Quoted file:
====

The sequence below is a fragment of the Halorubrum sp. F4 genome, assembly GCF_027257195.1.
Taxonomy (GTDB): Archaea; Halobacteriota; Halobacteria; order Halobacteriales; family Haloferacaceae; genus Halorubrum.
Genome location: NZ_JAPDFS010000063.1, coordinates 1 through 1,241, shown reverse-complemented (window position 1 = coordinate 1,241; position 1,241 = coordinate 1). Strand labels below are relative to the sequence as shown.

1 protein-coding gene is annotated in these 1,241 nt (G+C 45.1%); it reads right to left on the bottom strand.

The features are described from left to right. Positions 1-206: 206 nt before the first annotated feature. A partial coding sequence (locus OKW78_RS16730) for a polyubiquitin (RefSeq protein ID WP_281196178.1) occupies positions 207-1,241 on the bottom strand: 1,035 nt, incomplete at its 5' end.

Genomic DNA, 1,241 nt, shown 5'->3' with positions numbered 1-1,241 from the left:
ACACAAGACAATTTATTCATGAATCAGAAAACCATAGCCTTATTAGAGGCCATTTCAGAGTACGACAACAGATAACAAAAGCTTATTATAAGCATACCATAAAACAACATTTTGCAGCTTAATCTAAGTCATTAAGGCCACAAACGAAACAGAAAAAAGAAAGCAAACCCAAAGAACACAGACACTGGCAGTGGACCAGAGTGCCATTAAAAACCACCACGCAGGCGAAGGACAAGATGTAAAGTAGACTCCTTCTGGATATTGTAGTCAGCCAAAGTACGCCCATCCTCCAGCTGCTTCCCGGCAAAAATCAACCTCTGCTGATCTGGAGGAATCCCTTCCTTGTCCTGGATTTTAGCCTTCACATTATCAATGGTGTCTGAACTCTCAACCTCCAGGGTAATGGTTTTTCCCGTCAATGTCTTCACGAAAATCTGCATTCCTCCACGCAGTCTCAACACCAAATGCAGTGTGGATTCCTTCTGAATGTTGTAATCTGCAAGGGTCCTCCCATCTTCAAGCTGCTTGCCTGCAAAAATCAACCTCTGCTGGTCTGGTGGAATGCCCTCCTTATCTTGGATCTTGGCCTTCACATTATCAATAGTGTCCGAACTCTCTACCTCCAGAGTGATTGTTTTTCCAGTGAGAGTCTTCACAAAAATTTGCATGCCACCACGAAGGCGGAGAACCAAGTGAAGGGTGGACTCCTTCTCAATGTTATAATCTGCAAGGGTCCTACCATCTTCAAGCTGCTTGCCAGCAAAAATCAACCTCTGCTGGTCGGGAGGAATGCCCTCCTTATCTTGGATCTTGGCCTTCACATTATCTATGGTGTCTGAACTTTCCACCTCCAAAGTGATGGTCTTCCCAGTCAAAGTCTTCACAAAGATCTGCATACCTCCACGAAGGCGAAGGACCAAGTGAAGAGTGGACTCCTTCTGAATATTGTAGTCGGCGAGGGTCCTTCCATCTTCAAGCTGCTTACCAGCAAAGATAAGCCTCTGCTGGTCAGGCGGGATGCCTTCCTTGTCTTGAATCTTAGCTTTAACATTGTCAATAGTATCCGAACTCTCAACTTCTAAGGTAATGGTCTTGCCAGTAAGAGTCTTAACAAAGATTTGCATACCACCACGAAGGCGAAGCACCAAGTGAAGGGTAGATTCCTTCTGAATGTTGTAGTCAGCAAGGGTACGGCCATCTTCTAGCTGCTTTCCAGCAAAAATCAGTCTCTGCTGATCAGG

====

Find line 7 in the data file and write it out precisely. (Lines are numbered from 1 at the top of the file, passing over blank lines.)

ACACAAGACAATTTATTCATGAATCAGAAAACCATAGCCTTATTAGAGGCCATTTCAGAGTACGACAACAGATAACAAAAGCTTATTATAAGCATACCATAAAACAACATTTTGCAGCTTAATCTAAGTCATTAAGGCCACAAACGAAACAGAAAAAAGAAAGCAAACCCAAAGAACACAGACACTGGCAGTGGACCAGAGTGCCATTAAAAACCACCACGCAGGCGAAGGACAAGATGTAAAGTAGACTCCTTCTGGATATTGTAGTCAGCCAAAGTACGCCCATCCTCCAGCTGCTTCCCGGCAAAAATCAACCTCTGCTGATCTGGAGGAATCCCTTCCTTGTCCTGGATTTTAGCCTTCACATTATCAATGGTGTCTGAACTCTCAACCTCCAGGGTAATGGTTTTTCCCGTCAATGTCTTCACGAAAATCTGCATTCCTCCACGCAGTCTCAACACCAAATGCAGTGTGGATTCCTTCTGAATGTTGTAATCTGCAAGGGTCCTCCCATCTTCAAGCTGCTTGCCTGCAAAAATCAACCTCTGCTGGTCTGGTGGAATGCCCTCCTTATCTTGGATCTTGGCCTTCACATTATCAATAGTGTCCGAACTCTCTACCTCCAGAGTGATTGTTTTTCCAGTGAGAGTCTTCACAAAAATTTGCATGCCACCACGAAGGCGGAGAACCAAGTGAAGGGTGGACTCCTTCTCAATGTTATAATCTGCAAGGGTCCTACCATCTTCAAGCTGCTTGCCAGCAAAAATCAACCTCTGCTGGTCGGGAGGAATGCCCTCCTTATCTTGGATCTTGGCCTTCACATTATCTATGGTGTCTGAACTTTCCACCTCCAAAGTGATGGTCTTCCCAGTCAAAGTCTTCACAAAGATCTGCATACCTCCACGAAGGCGAAGGACCAAGTGAAGAGTGGACTCCTTCTGAATATTGTAGTCGGCGAGGGTCCTTCCATCTTCAAGCTGCTTACCAGCAAAGATAAGCCTCTGCTGGTCAGGCGGGATGCCTTCCTTGTCTTGAATCTTAGCTTTAACATTGTCAATAGTATCCGAACTCTCAACTTCTAAGGTAATGGTCTTGCCAGTAAGAGTCTTAACAAAGATTTGCATACCACCACGAAGGCGAAGCACCAAGTGAAGGGTAGATTCCTTCTGAATGTTGTAGTCAGCAAGGGTACGGCCATCTTCTAGCTGCTTTCCAGCAAAAATCAGTCTCTGCTGATCAGG